Gathering medicine: A journey to healing
On two of Ottawa’s coldest and snowiest days at the end of January, a small group of Mental Health Commission of Canada (MHCC) staff members joined with Indigenous leaders and residential school survivors to chart a course to greater understanding and better working relationships.
“We’ve made a lot of missteps as a non-Indigenous organization,” admitted Ed Mantler, the MHCC’s vice-president of programs and priorities. “We have to own those mistakes and learn from them if we want to move forward in a good way with Indigenous partners.”
Held at the Wabano Aboriginal Health Centre, in a light-filled circular room decorated with stunning Indigenous art, the air was filled with the scent of sage as a smudge set the tone for a day of sharing and reflection. Elder Barney Williams offered an opening prayer, sharing his wisdom in the form of a poignant story about his grandmother. He recalled her teaching that their native language (Nuu-chah-nulth) has no way of distinguishing between groups of people, because there is only one word for our race: human.
“Our idea going into this gathering was to create a statement on reconciliation,” explained MHCC president and CEO Louise Bradley. “Something that would guide our future work and hold us to account. But one thing we’ve learned from our interactions with Indigenous partners is that it’s wiser to come to the table without a preconceived notion of outcomes. We have to be prepared to bend and meld our ideas, goals, and worldviews to create something that is meaningful to everyone sitting around the room.”
That is no easy feat, acknowledged residential school survivor Eugene Arcand. “Our people have been ignored for so long. We’re not going to find all the answers here today. But I’d rather you be dazed and confused with the will to make things right here in this room than turn a blind eye to the challenges faced by our communities.”
Equally compelling were remarks delivered by Inuit Tapiriit Kanatami president Natan Obed, who encouraged everyone to build bridges through shared understanding. “Don’t shield me from your experiences because you assume mine are worse. That isn’t how relationships are built,” he said. Obed also urged all non-Indigenous organizations to hold up a mirror to their governance, funding, and research structures — to see whether their investment is proportional to the pressing need for mental health services in Indigenous communities across the country.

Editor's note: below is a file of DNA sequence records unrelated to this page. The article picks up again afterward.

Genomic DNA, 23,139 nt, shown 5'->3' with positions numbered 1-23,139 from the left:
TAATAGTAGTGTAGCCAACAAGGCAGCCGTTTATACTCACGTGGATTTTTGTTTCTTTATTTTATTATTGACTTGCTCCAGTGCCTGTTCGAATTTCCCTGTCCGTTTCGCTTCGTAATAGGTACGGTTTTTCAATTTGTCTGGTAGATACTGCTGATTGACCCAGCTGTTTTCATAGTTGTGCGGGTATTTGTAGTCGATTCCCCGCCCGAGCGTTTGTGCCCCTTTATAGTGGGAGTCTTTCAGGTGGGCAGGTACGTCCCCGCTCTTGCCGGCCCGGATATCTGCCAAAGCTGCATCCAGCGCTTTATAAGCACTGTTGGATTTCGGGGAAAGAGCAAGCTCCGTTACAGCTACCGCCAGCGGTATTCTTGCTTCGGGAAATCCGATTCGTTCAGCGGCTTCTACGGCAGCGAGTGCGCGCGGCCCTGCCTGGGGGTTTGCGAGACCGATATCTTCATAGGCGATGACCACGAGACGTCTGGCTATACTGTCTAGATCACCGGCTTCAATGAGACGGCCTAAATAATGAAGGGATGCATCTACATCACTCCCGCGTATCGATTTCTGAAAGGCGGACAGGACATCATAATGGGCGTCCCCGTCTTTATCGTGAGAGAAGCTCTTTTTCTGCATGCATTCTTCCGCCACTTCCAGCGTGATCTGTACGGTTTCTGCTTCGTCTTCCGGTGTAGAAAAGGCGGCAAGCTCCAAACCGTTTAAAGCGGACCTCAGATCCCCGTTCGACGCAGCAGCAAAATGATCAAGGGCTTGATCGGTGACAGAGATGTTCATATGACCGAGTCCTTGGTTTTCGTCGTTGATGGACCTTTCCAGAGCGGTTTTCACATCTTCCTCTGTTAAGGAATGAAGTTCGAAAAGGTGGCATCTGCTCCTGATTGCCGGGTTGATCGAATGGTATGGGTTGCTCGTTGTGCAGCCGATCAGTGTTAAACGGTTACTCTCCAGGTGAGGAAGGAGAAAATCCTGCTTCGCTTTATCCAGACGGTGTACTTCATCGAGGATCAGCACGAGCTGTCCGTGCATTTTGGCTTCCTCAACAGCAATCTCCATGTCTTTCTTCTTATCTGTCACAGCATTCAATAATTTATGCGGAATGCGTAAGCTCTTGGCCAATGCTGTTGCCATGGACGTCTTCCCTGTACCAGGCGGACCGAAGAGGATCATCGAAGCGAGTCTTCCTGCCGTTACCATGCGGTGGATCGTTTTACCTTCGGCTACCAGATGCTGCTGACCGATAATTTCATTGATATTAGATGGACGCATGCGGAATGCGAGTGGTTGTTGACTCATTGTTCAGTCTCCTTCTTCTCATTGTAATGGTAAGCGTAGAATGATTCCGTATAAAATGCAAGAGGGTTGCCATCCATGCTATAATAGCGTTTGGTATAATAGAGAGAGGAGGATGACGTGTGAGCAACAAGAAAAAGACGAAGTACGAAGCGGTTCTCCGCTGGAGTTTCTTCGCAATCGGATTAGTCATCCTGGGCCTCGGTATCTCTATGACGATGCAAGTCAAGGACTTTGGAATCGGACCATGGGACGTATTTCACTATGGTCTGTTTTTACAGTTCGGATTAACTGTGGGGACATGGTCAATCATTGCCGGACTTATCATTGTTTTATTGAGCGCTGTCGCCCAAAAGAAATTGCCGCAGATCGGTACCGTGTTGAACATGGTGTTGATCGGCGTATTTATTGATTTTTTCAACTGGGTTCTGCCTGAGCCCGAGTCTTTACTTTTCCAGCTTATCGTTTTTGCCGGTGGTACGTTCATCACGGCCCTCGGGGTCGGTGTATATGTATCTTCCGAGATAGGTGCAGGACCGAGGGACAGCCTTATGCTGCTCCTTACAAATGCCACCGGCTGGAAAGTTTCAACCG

Facilitated by Harold Tarbell, much of the two days was spent focusing on understanding the history of colonialism that continues to put Indigenous peoples at a disadvantage.
“I call it focusing on the backswing, to use a golf analogy,” said Rod McCormick, senior professor in Aboriginal child and maternal health in the faculty of human, social, and educational development at Thompson Rivers University. “You’re never going to hit the ball as far as you want it to go if you don’t pull back and take the long view.”
The event evoked powerful emotion, as Indigenous participants reflected on the repeated frustrations and hurt that have broken trust too many times. Long-time CBC broadcaster Shelagh Rogers, a staunch mental health advocate with Métis heritage, underscored the need for ongoing humility — which ultimately breeds understanding: “Whatever kind of quilt we make, it must be stitched together with gratitude for those residential school survivors, and their families, who are showing us the meaning of dignified leadership. What a gift.”
“We can begin to see themes emerging,” explained Tarbell. “We see a desire for choice. The regaining of lost identity. Reclaiming pride in culture. The acceptance of traditional healing. The appreciation for rich diversity within our distinctive cultures — Inuit, Métis, and First Nations. And in all of this, we can see that the MHCC has a role to play to hold the space for Indigenous voices to be heard and respected.”
Lori Lafontaine, who held the role of the MHCC’s senior advisor of Indigenous affairs for many years before moving to a position with Health Canada, expressed her view of the MHCC’s role this way. “If you are the keeper of the wood, don’t build a fence. Build a longer table.”
And as the MHCC looks ahead at what will emerge from this important conversation — whether a quilt of ideas or a table set to welcome the diverse voices rising from Indigenous communities across the country — McCormick put it best when he said, “What you are doing, what we are doing, is gathering medicine. We need to gather this medicine before we can begin to heal.”